Last night was the three-course candlelit dinner at St Peter Stifskeller, the oldest restaurant in Europe, and it was so lovely and beautifully decorated for the holidays. Our waiter was a big Cowboys fan, which was hilarious, even showing me a picture from Facebook of his trip to Dallas to see a game (!). The musicians were dressed in Mozart-ish attire and were fantastic, as were the opera singers. I kept having to pinch myself, listening to this music and looking around at my surroundings. I sat next to a mother-daughter duofrom Sydney who have been on an 8-week European dream vacation. They have literally been EVERYWHERE, and they still have two more weeks. Truly incredible to talk to them.
Getting to Austria wasn't as easy as I had hoped, however - got busted in every airport security line I went through, and I feel like I was innocent both times. In London, apparently it's not just liquids that have to go in the clear plastic bags, but also creams and pastes? WTF. Plus they said my iPad had to be treated like a laptop, which it doesn't in the US. And then in Austria, I didn't realize that just by changing planes in Vienna I would have to go through security again, so the nice bottle of water I bought in London had to get tossed out. I mean I was already in the terminal! Why security again?? Oh well. Live and learn.
Have bought entirely too many souvenirs and I think I am going to have to leave my Texas flag neck pillow here just to have a chance of getting everything back on the plane. Good times.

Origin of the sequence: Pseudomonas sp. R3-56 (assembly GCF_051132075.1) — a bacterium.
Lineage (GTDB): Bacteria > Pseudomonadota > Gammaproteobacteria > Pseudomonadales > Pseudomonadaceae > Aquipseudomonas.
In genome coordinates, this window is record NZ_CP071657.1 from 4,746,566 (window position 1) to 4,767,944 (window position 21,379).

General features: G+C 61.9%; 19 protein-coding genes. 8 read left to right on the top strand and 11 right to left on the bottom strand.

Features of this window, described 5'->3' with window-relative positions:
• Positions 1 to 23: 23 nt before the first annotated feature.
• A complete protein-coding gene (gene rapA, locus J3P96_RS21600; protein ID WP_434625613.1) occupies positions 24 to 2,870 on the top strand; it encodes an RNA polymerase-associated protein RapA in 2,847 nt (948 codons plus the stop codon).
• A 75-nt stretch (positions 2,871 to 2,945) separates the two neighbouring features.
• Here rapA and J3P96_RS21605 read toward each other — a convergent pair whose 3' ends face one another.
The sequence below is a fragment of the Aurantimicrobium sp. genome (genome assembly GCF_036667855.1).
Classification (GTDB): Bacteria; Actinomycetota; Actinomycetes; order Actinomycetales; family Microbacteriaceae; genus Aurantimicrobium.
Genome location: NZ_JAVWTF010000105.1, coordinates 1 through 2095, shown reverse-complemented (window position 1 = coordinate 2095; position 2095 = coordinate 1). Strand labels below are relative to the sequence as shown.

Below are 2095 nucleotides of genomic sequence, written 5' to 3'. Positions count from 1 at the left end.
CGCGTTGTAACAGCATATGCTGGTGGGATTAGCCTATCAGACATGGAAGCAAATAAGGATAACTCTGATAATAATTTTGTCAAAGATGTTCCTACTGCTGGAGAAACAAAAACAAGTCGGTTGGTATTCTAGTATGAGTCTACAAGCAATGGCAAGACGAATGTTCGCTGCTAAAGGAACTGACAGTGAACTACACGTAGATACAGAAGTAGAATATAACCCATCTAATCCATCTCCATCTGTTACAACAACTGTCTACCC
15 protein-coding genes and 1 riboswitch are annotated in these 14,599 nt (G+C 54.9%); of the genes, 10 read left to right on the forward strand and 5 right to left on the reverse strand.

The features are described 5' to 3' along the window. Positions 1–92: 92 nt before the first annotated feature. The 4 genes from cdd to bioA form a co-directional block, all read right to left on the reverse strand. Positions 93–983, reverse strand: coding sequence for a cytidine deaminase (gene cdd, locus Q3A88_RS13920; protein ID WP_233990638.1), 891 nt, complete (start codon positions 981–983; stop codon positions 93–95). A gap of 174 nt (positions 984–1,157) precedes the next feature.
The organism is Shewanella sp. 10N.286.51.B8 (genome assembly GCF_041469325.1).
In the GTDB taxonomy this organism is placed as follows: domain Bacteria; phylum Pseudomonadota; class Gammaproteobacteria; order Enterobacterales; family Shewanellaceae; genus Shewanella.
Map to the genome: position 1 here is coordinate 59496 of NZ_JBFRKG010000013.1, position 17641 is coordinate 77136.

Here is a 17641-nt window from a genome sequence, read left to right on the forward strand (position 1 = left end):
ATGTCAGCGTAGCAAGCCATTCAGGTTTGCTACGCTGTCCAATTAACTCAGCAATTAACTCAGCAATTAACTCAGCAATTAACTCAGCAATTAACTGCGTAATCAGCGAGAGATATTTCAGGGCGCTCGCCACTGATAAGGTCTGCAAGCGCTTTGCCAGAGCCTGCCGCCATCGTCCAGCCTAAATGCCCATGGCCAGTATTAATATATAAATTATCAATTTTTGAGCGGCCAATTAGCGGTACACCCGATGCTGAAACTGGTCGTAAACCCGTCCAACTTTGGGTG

Today: Sound of Music tour and then a train to Vienna tonight! #thehillsarealive
So today was a good day. Well, not a good day for my diet. Lunch with a co-worker friend at a little French place, and I decided I had to get the spinach and Gruyere crepes, #becauseeurope. Ironically this was listed on the "lighter side" of the menu, but it was so cheesy that I could only manage a few bites. Still - yay crepes.
Then I went to high tea at Sketch, which. Was. Heavenly. I tried to get in at fancy places like Claridges or the Savoy, but they were booked all month. I watch this Bravo show called Ladies of London, and on a whim started Googling the women on the show while I was here. You know, where they eat, where they shop, etc. (sad but true) One of the Americans has her own lifestyle website, and the latest "London Guide" entry happened to be "Top 5 Places to Have Tea." And Sketch was #1 on the list. My eyes glazed over at the very pinkness of the place, and I knew I had to see it for myself. So I booked a table and once again mastered the subway (er, tube) to get there.
It was only a few streets over from Carnaby Street, another spot I had never been but wanted to see, so I swung by there on the way to tea. For those that don't know, Carnaby Street was the center of the swinging mod scene in the 1960s. It's really cute over there - a pedestrian zone, with cobbled streets and no cars allowed. I went to Liberty London, which, with 6 floors, is almost as overwhelming to me as Harrods, and that's where I had a fun run-in with Mr Manolo Blahnik himself.
But back to the tea party. Because that's what it was. I probably should have sprung for the champagne version, but I stuck with tea. You get to pick the flavor of tea out of a list of about 40, and then they bring a tray of delights: 5 tiny but beautiful sandwiches, two levels of gorgeous pastries, and a scone. For the menu, see here. I ate one tiny sandwich and the scone, and took a bite out of three tiny desserts. I'm not proud of it, but it WAS my dinner...and that makes it okay, right?? The diet starts when I get home. #carbloading